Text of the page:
Saturday, May 21, 2016


I can’t tell you the exact moment in time when I was told by my mom and dad that they were getting a divorce.  Probably because that talk never actually happened.  That would’ve been too healthy and too undysfunctional a conversation for my folks to have with their 3rd grade son.

But while I don’t recall when I first found out that my parents were parting ways, I do recall how it felt - to learn that the very people whom I loved more than anyone else in all the world had decided that they just couldn’t bear to live together in the same house anymore... 


Tragically, that same stomach-sickening feeling revisited me this week at the General Conference of the United Methodist Church.  At an early morning delegation meeting on Tuesday, we were informed that, according to social media,  folks on the left and folks on the right of the theological spectrum in our denomination were getting a divorce.

Like my bio family one half-century earlier, no “official” separation announcement was made.  That would’ve been too healthy and too undysfunctional a conversation for my church family to have.  Nevertheless, the message of marital discord was loud and clear. 

The very people whom I loved most in the world had decided that they just couldn’t bear to live together in the same house of Wesley anymore. 

Ironically, what attracted me to the Methodists in the first place was that my church family offered me things that my immediate family did not – safety, peace, stability, grace, affirmation, and unconditional love.  Every Sunday, they threw a great big “Come As You Are” party, and I was their guest of honor!

Whenever I showed up at these Sabbath celebrations, the local servant leaders would go out of their way to bring me a robe – the best one -  a ring, a pair of sandals, and a fatted calf roasted to perfection.   

Was the party over?  

Was the Methodist marriage over?  Was dissolution now the solution?  Would I once again have to pick which one of my loved ones I would live with?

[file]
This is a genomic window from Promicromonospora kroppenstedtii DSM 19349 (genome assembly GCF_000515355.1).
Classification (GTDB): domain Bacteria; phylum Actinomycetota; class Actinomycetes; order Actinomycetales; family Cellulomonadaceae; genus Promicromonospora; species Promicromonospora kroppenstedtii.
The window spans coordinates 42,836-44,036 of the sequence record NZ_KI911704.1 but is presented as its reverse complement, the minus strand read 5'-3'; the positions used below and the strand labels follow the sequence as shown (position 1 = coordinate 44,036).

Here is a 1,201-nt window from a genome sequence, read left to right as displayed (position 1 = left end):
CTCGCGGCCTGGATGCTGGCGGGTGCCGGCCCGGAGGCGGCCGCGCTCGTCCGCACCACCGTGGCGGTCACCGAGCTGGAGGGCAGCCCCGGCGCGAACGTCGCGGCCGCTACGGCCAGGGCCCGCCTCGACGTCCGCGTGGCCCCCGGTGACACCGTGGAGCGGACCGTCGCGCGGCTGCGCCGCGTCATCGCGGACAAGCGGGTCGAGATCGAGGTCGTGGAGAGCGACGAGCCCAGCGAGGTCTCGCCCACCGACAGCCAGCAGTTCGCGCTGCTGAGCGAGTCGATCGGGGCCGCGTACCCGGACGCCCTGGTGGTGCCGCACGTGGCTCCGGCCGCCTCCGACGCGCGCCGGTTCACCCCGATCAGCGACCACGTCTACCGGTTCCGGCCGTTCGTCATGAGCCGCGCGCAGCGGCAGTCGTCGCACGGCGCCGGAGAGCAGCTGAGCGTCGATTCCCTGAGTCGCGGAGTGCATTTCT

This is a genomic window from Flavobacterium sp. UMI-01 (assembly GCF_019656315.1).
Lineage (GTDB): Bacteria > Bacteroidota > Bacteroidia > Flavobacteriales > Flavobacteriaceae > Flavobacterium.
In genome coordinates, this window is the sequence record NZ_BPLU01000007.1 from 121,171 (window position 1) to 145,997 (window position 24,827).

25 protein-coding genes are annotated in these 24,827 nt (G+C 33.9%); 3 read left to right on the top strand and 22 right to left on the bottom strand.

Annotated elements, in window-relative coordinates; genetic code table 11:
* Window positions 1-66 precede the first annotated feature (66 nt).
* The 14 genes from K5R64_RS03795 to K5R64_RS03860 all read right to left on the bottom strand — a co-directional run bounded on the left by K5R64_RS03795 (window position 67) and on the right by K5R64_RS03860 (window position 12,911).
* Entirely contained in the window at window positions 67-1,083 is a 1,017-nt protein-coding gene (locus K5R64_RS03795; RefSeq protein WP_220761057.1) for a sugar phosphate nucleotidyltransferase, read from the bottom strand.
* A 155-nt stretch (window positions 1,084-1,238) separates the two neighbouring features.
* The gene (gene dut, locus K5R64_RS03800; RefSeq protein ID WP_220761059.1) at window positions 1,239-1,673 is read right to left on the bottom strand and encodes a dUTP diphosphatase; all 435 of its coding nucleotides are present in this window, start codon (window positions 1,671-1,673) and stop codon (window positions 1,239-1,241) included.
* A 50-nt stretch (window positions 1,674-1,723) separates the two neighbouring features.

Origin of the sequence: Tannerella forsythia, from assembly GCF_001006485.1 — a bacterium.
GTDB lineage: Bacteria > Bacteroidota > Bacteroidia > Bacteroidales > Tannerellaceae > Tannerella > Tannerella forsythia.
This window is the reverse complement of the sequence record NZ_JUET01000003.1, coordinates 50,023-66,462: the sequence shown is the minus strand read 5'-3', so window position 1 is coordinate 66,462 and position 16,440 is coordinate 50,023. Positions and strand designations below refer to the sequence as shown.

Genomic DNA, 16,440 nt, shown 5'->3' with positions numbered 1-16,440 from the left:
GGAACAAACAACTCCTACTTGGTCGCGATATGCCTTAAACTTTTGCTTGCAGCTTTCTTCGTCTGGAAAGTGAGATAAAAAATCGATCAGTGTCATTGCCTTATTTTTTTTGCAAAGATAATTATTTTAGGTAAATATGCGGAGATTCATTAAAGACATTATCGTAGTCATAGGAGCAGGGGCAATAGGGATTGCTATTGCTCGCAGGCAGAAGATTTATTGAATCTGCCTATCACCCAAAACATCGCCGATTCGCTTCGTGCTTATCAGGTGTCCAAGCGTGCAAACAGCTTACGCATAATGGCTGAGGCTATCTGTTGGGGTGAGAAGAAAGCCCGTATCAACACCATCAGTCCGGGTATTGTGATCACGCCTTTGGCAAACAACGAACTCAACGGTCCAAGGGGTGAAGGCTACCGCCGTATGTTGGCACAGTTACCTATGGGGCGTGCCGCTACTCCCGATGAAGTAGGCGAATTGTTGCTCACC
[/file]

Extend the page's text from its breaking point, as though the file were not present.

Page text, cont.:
Sadly, from the 4th grade on, I spent every single birthday of my childhood wishing that my parents would get back together.  Alas, any such hope was extinguished about as quickly as the candle on my birthday cake. 

Having learned my lesson, I decided that I would not simply WISH that my church family would remain intact.  This time, I would PRAY.  

So, fervently, ardently, and without ceasing I prayed.  I prayed for a peace which passeth all understanding.  I prayed for unity, not unanimity.  I prayed for 
  1. the folks on the right, 
  2. and the folks on the left,
  3. and the folks in the middle to stick together - for better AND for worse, in good times AND in bad, in sickness AND in health. 

After all, “A threefold cord is not easily broken.”  (Ecc 4:12)

Well, by some modern Methodist miracle, my (and a bunch of other folks’) prayers were answered the very next day.  A motion was made,  and seconded, and discussed.  And discussed.  And then discussed some more. 

In the end, we decided as a family to get some counseling over the next few years to see if we can’t find a way to peace this thing together.  In the meantime, my sisters and brothers, we remain The UNITED Methodist Church - called by Jesus and equipped by the Holy Spirit to make disciples for the transformation of the world. 

1 comment:

  1. We are disciples of God. We will disagree. The 12 disciples did not always agree. But, in the end, 11 remained and stuck together. I am pleased that the UNITED Methodist Church is not about to fragment. What a disaster that would be. This is about "methodism". Or being methodical in our search for answers. May we all look to not just the bible and prayer for answers. But also to science and what we have learned about human behavior. God gave us choice. But some things we have been given are not a choice and we need to accept them. Such is with our given sexuality (and I don't mean the physical equipment we were born with).